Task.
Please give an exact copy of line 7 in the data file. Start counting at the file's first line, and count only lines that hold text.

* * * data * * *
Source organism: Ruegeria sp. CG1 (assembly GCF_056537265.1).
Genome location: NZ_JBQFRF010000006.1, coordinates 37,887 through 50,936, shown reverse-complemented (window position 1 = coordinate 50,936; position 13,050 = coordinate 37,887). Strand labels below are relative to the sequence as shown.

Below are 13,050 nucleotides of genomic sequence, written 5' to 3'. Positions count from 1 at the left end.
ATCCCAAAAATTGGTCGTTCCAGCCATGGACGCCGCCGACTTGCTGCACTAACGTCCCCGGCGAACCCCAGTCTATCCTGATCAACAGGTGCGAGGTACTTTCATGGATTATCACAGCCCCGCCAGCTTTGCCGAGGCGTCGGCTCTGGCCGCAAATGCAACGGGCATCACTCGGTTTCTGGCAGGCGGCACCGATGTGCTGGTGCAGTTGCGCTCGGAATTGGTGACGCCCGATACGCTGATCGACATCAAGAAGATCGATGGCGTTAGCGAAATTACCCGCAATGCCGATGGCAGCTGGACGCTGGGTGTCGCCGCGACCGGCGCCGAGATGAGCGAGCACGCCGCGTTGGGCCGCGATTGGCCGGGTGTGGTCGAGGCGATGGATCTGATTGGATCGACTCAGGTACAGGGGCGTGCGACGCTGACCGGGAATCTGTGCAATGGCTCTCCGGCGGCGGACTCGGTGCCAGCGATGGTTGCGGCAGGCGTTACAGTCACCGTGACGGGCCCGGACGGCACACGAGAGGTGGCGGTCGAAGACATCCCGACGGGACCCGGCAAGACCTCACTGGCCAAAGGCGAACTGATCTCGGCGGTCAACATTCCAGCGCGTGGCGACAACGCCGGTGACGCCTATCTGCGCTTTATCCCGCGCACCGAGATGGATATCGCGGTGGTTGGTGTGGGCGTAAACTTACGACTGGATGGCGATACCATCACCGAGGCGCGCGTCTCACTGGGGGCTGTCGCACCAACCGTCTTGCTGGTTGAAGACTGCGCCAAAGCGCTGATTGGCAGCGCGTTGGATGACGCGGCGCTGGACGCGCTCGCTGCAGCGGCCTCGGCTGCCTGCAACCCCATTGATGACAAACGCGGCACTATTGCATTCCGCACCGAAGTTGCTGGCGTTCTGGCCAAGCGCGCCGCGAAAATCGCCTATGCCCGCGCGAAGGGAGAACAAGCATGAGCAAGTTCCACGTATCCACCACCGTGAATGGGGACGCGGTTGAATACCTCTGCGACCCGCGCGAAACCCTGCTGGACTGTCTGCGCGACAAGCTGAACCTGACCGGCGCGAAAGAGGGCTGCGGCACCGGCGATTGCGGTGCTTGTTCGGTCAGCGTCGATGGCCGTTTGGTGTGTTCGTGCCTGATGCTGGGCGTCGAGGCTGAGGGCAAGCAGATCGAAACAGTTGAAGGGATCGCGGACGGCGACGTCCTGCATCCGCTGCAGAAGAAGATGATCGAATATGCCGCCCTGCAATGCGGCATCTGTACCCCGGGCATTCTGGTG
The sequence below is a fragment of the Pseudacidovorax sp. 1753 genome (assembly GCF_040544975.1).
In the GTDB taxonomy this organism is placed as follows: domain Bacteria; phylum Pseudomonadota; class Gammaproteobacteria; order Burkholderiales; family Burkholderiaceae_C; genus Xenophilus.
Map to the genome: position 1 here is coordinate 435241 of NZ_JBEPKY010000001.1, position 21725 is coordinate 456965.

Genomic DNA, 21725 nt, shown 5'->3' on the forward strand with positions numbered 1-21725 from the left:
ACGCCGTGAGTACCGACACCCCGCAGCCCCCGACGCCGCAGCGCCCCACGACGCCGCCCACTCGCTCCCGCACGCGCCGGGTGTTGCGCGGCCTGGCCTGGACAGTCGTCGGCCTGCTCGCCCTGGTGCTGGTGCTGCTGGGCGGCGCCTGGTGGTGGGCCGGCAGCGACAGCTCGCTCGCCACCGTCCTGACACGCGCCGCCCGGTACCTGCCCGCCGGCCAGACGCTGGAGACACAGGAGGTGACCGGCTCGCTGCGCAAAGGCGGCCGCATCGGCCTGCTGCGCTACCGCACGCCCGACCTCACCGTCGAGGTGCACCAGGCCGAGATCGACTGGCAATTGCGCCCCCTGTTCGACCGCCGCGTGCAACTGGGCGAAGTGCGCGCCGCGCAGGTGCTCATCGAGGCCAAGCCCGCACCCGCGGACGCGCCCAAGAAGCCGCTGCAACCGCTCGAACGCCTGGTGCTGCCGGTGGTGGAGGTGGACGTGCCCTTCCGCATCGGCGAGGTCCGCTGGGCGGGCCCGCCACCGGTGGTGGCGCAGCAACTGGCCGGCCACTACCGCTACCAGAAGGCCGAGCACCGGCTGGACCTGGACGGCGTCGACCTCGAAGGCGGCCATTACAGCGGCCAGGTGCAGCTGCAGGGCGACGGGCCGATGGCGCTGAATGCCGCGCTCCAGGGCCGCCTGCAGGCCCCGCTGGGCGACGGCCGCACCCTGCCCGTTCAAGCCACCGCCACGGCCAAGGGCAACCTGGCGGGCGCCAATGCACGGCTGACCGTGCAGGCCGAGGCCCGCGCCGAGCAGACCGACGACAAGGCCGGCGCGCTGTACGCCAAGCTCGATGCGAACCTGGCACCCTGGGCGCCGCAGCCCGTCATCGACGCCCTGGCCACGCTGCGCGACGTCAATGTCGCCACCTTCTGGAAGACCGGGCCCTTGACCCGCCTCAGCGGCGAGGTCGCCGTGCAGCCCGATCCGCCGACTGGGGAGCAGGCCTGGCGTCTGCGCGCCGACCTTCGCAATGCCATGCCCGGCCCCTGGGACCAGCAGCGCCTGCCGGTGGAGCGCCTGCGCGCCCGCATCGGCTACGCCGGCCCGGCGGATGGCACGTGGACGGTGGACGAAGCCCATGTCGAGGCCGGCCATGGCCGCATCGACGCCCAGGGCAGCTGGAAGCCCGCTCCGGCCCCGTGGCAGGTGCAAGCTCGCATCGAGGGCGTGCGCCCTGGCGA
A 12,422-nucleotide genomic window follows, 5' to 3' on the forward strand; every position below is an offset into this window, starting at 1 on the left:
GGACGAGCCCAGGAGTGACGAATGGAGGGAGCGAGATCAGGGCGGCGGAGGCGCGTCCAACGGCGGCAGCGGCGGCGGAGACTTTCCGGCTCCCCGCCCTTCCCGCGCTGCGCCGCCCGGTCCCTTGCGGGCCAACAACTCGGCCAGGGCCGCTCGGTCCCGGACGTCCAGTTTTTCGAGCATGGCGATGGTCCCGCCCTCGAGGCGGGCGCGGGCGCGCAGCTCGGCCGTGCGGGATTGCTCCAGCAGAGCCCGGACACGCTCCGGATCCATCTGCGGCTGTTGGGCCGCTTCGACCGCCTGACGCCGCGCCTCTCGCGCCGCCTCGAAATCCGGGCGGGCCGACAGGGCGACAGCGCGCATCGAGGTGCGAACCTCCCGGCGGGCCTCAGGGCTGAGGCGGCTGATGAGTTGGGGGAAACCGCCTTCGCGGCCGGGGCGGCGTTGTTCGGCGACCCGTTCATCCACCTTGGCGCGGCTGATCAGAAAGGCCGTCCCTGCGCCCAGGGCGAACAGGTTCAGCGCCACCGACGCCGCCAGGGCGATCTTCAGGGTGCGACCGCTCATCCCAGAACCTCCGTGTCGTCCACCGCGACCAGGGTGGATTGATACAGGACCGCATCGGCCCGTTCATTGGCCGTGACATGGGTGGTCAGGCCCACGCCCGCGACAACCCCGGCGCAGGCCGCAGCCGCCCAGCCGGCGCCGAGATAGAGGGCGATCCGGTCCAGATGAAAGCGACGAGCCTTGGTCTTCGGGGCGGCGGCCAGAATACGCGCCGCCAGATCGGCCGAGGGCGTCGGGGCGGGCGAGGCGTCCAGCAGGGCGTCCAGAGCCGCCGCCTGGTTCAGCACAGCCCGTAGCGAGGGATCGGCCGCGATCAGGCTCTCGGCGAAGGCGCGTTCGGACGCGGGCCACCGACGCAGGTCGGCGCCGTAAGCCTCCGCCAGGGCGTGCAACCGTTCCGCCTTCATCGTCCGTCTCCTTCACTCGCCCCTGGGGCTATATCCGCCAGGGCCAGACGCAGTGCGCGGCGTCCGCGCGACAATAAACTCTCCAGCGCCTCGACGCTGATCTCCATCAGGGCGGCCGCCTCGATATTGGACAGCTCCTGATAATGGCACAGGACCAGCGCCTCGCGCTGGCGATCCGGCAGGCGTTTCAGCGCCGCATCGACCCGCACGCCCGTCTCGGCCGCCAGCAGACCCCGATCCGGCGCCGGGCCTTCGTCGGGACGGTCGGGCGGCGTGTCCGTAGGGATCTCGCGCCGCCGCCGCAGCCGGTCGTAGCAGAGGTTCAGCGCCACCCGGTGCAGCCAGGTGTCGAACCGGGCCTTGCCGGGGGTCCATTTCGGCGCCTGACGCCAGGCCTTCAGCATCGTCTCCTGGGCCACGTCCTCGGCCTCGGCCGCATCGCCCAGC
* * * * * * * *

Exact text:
Map to the genome: position 1 here is coordinate 435241 of NZ_JBEPKY010000001.1, position 21725 is coordinate 456965.